The people of the kingdom said Psyche had to be a goddess because she was even more beautiful than Venus, the goddess of love, who until now had been the most beautiful woman in creation.
The news of Psyche’s beauty spread all over the world. Soon, people came to see Psyche from everywhere—Rome, Rumania; Lagos, Latvia; Moscow, Mississippi; Green Bay, Ghana; Paris, Poland; and Zurich, Zimbabwe.
Every day around the time people’s shadows snuck beneath their feet to get out of the sun, the tall wooden doors to the palace grounds swung open, and Psyche came out to take her daily walk. Men, women, children, and all the creatures stopped what they were doing to look at her. Birds flying by would see Psyche, stop flapping their wings, and fall to the ground. Ants would be toting crumbs which, to them, were as big as China. They could not see anything of Psyche except a sixteenth of an inch of her big toenail, but that was enough for them to be so overcome by her beauty that they dropped their crumbs and just stared.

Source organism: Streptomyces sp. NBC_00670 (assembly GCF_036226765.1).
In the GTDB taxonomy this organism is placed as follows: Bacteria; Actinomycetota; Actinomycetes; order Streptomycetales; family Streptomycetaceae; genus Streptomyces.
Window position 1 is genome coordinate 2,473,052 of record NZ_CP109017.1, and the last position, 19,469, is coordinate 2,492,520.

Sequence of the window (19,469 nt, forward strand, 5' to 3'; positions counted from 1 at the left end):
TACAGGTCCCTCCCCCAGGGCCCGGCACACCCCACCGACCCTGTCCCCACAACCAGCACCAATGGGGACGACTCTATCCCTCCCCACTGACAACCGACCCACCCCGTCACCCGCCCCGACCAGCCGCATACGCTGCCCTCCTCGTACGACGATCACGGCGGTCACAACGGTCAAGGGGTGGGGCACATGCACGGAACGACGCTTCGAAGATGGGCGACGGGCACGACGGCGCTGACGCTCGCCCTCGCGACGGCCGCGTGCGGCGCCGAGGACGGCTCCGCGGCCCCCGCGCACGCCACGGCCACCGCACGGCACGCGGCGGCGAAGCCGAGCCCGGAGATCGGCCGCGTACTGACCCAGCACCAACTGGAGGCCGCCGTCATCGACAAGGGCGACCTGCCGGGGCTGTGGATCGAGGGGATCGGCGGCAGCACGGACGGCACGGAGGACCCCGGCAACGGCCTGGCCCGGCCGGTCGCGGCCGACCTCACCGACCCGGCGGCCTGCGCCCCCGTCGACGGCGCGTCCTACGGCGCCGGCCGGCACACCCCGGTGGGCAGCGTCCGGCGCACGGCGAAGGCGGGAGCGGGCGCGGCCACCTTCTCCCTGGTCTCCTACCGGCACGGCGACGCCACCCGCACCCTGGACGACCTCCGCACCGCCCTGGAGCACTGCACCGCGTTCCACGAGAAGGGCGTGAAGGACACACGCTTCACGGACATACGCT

Psyche walked along the road that led from the palace to the outskirts of the largest village, which wasn’t far, and then she walked back and the palace doors would close behind her. But, for the rest of the day, not much got done in the kingdom because everybody and every creature was thinking about Psyche. Cows didn’t make milk; sheep didn’t grow wool; hens forgot to lay eggs. The butcher didn’t slaughter animals; the baker’s bread and cakes burned in the oven; and the candlestick-maker was in too much of a daze to dip his wicks in tallow.
Well, this was not good for the economy. The economy went into a recession, then a depression, and finally, went into a cul-de-sac, which is different from a paper sack and a gunnysack and a sad sack as well as a sack on the quarterback.